The district court granted in part the City's motion for summary judgment, rejecting Jacobsen's equal protection and conspiracy theories for failure to state a claim. The court further held that the Mayor was protected from liability in his individual capacity by the defense of qualified immunity.
After a trial to the court on the remaining issues, the district court adopted the previous partial summary judgment rulings. In addition, the court held: (1) the City's interests in safety, aesthetics, planning, and space allocation were significant government interests; (2) the ordinance contained reasonable time, place, and manner restrictions that were narrowly drawn to further those interests (including the permit fee and insurance requirements); and (3) Jacobsen's due process rights had not been violated. The court thus entered judgment for the City and the Mayor on all Jacobsen's claims.
On appeal, Jacobsen identifies numerous arguments, only some of which are properly before us. We have carefully studied the City's ordinance in light of those arguments. We agree with the district court that it is a constitutionally drawn time, place, and manner restriction designed to promote significant government interests. See Perry Educ. Ass'n v. Perry Local Educators' Ass'n, 460 U.S. 37, 45, 103 S. Ct. 948, 954-55, 74 L. Ed. 2d 794 (1983); Jacobsen v. Crivaro, 851 F.2d 1067, 1070 (8th Cir. 1988); see also Members of the City Council v. Taxpayers for Vincent, 466 U.S. 789, 805-07, 104 S. Ct. 2118, 2128-30, 80 L. Ed. 2d 772 (1984) (state may legitimately exercise its police powers to advance aesthetic values); Heffron v. International Soc'y for Krishna Consciousness, Inc., 452 U.S. 640, 650, 101 S. Ct. 2559, 2565, 69 L. Ed. 2d 298 (1981) (state's interest in protecting safety and convenience of persons using public forum is valid government objective). We also agree with the district court that under the City's ordinance, the permit decision is based on neutral criteria and City officials acted in a manner consistent with the provisions of the ordinance. See City of Lakewood v. Plain Dealer Pub. Co., --- U.S. ----, 108 S. Ct. 2138, 2145, 2150-52, 100 L. Ed. 2d 771 (1988).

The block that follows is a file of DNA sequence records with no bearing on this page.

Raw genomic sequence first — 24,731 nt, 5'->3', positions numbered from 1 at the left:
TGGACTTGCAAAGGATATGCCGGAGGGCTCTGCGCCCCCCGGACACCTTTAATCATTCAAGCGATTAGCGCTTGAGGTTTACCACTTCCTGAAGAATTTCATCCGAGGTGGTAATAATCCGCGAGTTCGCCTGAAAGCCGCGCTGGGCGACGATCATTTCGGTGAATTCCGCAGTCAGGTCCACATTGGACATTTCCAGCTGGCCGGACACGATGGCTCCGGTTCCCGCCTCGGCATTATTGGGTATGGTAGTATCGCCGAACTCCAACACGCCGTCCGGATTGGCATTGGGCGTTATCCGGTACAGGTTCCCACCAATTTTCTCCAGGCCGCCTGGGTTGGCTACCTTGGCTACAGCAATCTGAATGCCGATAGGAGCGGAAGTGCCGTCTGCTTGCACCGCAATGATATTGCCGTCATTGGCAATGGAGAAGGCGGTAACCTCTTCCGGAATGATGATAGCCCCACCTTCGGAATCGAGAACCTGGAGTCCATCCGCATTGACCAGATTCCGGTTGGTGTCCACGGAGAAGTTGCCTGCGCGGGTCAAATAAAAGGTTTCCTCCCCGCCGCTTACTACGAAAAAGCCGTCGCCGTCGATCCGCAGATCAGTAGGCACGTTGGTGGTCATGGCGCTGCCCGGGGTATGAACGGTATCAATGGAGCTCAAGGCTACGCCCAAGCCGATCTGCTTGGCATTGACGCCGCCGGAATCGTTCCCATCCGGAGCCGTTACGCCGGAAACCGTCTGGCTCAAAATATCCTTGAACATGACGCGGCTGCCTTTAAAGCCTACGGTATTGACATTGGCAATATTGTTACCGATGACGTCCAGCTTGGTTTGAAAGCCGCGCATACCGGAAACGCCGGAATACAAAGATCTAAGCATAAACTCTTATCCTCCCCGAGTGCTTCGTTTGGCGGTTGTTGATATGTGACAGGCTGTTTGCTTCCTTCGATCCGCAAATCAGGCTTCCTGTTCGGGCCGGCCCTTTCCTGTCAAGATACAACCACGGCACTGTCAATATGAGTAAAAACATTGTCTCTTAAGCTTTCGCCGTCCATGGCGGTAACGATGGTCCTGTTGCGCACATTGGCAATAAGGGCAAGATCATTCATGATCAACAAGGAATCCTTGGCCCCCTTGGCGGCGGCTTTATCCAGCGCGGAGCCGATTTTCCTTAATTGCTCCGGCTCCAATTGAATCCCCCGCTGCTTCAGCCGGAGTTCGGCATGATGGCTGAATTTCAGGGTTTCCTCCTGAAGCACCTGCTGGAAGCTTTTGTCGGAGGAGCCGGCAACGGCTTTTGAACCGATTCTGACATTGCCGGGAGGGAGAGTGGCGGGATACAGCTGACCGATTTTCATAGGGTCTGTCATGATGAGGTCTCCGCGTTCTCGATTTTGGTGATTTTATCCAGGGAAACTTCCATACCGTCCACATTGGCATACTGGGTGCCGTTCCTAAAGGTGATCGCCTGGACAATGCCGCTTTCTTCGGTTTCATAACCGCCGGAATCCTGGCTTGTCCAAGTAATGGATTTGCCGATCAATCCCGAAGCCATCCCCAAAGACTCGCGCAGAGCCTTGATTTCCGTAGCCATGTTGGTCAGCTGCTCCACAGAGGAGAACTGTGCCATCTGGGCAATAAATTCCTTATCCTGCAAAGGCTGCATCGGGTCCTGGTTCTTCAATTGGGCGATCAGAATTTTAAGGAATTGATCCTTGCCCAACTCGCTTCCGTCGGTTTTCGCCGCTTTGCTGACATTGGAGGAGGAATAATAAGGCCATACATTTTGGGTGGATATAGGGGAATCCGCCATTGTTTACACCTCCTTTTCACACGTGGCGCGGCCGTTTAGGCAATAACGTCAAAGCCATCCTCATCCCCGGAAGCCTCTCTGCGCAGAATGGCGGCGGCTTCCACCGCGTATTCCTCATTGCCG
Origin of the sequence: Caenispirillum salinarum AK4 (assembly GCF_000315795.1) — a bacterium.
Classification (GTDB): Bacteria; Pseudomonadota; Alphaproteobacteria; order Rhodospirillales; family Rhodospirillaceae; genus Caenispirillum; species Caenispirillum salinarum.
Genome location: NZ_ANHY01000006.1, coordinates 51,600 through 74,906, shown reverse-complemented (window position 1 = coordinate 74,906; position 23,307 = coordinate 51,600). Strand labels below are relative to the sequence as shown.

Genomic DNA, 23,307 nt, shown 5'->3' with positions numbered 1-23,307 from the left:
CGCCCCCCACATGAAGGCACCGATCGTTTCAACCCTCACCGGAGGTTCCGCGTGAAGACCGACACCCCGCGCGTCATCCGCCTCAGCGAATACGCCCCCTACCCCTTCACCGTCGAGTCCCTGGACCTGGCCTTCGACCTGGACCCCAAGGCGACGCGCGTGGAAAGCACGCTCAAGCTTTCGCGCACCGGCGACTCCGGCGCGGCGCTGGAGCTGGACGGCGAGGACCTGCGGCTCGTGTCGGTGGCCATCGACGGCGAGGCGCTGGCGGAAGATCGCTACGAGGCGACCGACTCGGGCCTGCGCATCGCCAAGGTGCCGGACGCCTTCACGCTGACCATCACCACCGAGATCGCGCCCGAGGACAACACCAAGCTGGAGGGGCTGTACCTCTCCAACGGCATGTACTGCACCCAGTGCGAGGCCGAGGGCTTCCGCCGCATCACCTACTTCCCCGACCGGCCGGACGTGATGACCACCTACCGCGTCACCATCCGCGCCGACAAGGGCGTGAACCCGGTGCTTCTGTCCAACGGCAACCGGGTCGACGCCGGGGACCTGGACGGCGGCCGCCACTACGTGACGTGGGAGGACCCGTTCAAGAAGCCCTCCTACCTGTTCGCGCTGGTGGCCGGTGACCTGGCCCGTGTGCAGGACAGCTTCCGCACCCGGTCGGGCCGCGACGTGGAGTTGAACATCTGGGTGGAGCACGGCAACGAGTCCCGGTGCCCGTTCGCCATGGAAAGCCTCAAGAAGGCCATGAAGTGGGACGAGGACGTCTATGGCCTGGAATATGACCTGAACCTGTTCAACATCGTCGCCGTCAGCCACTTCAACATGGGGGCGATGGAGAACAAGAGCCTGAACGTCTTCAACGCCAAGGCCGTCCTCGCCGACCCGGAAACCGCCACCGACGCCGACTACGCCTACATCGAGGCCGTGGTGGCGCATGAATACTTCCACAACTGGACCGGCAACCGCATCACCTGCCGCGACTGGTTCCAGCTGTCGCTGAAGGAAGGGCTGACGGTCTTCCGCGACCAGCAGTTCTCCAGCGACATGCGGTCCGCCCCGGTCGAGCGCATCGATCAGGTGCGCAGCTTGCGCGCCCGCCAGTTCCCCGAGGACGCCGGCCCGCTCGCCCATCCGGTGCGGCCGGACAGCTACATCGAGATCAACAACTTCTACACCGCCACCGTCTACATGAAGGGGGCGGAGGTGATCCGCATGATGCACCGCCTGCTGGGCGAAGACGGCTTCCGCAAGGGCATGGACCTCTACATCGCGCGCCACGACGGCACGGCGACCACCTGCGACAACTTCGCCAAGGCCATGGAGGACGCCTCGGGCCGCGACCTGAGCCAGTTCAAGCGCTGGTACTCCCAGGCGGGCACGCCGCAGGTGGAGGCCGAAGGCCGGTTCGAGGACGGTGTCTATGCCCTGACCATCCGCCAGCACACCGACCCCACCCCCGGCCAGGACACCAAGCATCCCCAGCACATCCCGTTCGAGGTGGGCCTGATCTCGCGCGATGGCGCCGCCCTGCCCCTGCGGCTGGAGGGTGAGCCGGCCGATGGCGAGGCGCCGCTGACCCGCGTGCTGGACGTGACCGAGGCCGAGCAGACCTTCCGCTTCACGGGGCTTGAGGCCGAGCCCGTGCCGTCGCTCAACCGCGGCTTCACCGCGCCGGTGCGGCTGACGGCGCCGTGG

By our decision, we specifically reject Jacobsen's challenges to the ordinance's permit fee and insurance requirement. Although a city cannot profit from the imposition of a permit fee on the exercise of a first amendment right, "fees that cover only the administrative costs of the [permit] are permissible." Jacobsen, 851 F.2d at 1071. The testimony at trial, which was unrebutted by Jacobsen, indicated the amount of the fee in this case covered only the administrative costs associated with processing the permit applications. We thus agree with the district court that the City's permit fee does not offend the Constitution. See id.